Time is not an illusion. Not for tea people, anyways.
Of course, it’s fun to say so amidst the haze of days coming and going many of us are experiencing during the COVID-19 lockdown in the US. On a morning walk the other day I passed a house that had a helpful sign on the front door: “TODAY IS WEDNESDAY”.
I chuckled to myself and thought: “No, it’s Tuesday.” Only one of us were right (spoiler alert: not me).
Still, just because we’ve lost track of the days doesn’t mean they aren’t passing.
Around my neighborhood, wildflowers bloom. Busy bees buzz from one vibrant blossom to the next, carrying out their important work of gathering pollen and propagating plant species. Public parks, left wild without city services, grow tall with grass and weeds.
Apparently Mother Nature didn’t get the memo the park is closed. Then again, neither did the trio of human mothers I see running their children around the basketball court in full view of posted signs.
But I digress.
In the tea room, spring draws to a close. Would you believe me if I told you summer is nigh upon us? Yes, it’s true. The end of hearth season (炉, rō) and the start of the “portable stove” (風炉, furō) season is the harbinger of spring’s end. This event neatly splits the year in two for tea people. Everything about the tea room and the way we practice or present tea changes.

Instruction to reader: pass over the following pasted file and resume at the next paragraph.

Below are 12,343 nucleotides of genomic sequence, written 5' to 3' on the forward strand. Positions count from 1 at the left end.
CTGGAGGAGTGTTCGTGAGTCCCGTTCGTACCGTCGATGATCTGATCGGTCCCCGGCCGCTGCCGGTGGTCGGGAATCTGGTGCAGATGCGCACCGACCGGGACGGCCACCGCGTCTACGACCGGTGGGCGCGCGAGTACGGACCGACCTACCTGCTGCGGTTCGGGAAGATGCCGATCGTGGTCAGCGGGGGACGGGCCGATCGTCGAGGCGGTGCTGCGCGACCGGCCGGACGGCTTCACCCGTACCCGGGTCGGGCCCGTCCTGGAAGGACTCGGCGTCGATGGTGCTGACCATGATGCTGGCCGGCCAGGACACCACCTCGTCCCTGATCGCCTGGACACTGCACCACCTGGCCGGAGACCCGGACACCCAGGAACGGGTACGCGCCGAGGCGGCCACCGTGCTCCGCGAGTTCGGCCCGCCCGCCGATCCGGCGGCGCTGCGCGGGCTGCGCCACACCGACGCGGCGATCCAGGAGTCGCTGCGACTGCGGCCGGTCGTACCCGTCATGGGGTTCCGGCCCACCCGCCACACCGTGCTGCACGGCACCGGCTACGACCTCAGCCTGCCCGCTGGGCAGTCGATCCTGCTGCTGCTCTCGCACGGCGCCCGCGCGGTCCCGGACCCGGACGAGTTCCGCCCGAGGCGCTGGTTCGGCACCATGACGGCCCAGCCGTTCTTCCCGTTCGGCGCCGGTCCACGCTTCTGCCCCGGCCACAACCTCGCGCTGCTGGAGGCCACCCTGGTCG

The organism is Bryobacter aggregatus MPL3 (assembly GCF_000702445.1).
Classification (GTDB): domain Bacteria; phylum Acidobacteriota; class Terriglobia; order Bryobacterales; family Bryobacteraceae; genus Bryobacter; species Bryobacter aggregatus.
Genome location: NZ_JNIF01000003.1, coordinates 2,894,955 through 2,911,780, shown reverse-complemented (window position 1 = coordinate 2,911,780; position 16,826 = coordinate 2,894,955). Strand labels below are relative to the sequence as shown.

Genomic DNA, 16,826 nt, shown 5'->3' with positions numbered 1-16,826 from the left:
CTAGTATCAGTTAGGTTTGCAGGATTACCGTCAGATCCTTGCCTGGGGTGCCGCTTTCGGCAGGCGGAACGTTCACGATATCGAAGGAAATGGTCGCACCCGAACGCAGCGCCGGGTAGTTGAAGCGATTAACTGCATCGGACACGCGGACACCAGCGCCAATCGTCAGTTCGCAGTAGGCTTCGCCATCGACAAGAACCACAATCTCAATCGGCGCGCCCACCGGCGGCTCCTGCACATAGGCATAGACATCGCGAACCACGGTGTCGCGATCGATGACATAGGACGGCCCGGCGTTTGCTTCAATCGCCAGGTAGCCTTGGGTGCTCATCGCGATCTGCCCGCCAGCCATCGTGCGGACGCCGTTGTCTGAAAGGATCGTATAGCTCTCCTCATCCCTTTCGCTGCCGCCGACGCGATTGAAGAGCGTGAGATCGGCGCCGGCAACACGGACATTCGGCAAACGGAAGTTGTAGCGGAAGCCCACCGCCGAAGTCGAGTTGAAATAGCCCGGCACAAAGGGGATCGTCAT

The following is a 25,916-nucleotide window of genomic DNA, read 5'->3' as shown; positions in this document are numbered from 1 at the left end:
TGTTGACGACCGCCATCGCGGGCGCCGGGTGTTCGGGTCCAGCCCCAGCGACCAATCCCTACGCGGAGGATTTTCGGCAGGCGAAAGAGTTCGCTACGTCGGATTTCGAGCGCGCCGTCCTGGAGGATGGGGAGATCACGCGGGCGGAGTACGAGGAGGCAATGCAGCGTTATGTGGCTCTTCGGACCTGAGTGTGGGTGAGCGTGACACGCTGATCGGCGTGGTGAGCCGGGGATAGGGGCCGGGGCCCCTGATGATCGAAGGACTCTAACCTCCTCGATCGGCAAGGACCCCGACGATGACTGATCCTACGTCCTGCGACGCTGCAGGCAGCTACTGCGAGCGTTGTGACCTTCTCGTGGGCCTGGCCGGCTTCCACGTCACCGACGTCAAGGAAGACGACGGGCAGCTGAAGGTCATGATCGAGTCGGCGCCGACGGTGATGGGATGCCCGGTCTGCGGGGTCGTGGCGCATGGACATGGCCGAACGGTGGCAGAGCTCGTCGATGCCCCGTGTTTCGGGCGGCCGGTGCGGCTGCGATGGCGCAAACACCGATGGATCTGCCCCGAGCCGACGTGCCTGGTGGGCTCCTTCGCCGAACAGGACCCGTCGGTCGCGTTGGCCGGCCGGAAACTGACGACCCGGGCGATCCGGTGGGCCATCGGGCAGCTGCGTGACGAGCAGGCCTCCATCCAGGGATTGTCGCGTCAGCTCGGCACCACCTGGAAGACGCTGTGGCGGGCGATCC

It’s not just tea, either–scrolls, flowers, confectionaries, food, and fashion all change accordingly. The heavier kimono is doffed in favor of the lighter yukata. As weather continues to warm through May into June, the doors and windows of the tea room stay open to let the comfortable breeze waft through. The stove is moved away from the guests to avoid making them feel uncomfortably warm. All themes and symbols are crafted to evoke the feeling of coolness.
This is how we celebrate the passage of time in the world of tea, and by celebrating it we make it real.
It’s not that the names and numbers of months or days matter–those are arbitrary systems humans made to have a way to talk about time together–but the rising and setting of the sun, the changing of the seasons, and the shifts in nature do matter.
In my opinion, these shifts, however small, make up the beautiful mundanity of chanoyu. It’s the universe writ small. You can experience all of creation in your own backyard.
So get out and take a walk, even if it’s just out back for a bit. With everything going on, I recommend we all take the chance to celebrate the reality of time for ourselves.
Wishing you all safety, health, and happy drinking.
(Featured Photo by Aron Visuals on Unsplash)